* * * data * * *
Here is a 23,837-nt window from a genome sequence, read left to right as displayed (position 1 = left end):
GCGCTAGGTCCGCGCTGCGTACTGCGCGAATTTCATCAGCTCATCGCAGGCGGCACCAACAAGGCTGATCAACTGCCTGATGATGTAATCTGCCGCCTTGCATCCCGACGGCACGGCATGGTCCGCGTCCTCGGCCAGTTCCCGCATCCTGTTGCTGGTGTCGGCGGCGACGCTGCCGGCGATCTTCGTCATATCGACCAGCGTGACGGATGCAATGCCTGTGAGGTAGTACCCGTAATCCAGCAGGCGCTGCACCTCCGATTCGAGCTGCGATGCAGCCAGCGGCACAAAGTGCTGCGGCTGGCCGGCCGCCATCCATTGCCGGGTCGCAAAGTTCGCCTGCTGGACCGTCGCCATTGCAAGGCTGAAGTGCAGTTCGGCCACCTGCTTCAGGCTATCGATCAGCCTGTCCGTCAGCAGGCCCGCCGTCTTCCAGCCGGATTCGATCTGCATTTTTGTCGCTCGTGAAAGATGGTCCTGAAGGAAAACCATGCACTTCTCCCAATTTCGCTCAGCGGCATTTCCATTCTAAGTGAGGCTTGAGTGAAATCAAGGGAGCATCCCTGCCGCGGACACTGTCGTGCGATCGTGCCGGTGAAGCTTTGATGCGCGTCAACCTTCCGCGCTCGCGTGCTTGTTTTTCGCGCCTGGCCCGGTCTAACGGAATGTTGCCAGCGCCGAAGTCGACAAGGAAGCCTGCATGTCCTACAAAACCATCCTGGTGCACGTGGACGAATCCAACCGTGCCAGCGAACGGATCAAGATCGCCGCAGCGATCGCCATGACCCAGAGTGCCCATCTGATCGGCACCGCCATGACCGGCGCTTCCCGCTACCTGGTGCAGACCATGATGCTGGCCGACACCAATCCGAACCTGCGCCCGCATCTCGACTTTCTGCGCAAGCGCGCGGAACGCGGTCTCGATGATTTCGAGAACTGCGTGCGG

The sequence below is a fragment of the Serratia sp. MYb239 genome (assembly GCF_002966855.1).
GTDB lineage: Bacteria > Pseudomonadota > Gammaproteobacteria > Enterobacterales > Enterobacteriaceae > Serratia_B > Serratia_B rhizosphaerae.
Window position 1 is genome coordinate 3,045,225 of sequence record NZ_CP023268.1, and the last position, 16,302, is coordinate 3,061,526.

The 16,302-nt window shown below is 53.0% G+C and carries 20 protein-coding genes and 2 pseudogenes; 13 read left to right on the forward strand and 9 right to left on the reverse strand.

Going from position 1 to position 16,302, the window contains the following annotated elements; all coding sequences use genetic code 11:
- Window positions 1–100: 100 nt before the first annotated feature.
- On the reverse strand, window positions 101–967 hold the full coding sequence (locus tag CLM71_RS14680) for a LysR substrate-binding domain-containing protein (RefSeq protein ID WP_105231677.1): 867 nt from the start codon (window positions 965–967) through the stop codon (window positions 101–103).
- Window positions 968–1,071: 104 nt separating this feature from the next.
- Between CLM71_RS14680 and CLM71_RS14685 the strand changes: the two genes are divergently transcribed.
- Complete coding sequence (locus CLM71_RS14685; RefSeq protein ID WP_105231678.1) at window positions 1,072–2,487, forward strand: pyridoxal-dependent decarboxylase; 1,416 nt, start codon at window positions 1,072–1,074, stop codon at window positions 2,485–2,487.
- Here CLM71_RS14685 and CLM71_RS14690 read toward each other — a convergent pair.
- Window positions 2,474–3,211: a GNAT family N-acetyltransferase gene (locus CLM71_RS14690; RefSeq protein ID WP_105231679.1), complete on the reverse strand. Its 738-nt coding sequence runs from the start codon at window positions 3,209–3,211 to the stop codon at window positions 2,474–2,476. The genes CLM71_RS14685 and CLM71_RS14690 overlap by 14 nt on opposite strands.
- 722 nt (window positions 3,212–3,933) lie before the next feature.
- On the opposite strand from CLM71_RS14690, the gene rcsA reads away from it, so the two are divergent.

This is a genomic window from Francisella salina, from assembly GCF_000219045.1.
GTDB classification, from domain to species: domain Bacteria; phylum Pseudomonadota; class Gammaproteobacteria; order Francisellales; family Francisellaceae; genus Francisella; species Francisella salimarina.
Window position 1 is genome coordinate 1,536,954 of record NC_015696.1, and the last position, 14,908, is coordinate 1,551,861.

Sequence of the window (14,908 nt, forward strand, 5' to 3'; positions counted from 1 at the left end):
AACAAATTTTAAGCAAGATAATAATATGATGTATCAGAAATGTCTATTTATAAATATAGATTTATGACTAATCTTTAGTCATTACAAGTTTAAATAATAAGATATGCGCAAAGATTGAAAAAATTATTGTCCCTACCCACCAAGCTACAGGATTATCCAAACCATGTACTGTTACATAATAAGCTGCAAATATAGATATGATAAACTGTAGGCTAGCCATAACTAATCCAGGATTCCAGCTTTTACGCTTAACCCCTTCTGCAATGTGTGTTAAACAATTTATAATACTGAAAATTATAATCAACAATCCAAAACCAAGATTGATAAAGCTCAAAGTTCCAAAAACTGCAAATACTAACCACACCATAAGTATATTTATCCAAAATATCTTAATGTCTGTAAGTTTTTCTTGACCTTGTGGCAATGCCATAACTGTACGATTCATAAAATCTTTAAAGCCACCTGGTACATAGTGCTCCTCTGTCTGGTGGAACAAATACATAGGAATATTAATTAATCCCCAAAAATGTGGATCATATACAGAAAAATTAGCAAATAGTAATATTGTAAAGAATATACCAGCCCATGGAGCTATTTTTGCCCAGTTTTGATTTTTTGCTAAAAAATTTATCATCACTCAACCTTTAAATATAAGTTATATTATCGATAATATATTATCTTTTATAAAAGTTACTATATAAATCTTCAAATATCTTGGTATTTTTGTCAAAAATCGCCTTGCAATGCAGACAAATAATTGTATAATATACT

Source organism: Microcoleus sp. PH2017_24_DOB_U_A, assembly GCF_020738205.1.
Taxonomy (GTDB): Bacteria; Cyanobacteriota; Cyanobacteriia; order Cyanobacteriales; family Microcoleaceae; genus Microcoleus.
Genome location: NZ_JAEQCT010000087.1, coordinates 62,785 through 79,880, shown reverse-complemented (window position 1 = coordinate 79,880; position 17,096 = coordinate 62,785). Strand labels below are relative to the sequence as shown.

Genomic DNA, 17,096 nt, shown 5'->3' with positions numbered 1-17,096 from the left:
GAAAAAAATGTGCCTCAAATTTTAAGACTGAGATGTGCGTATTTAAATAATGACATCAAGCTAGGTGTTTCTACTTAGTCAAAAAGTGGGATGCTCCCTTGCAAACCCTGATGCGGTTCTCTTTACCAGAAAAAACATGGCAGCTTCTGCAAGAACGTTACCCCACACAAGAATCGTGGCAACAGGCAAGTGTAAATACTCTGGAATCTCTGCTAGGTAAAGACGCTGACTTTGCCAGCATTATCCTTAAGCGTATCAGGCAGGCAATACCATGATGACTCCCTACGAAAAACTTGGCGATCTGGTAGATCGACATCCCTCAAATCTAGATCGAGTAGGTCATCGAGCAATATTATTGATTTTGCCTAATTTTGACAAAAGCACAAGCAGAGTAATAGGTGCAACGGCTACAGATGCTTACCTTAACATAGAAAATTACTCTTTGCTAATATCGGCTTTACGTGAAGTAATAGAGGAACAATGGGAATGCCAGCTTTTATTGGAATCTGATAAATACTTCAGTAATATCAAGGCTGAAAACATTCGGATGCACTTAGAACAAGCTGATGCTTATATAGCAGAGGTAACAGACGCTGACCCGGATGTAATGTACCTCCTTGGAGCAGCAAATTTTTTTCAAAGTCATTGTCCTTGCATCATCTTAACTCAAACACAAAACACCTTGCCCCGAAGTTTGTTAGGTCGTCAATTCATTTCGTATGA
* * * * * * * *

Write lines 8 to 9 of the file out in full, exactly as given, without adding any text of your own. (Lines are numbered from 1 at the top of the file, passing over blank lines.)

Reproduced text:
- Window positions 1–100: 100 nt before the first annotated feature.
- On the reverse strand, window positions 101–967 hold the full coding sequence (locus tag CLM71_RS14680) for a LysR substrate-binding domain-containing protein (RefSeq protein ID WP_105231677.1): 867 nt from the start codon (window positions 965–967) through the stop codon (window positions 101–103).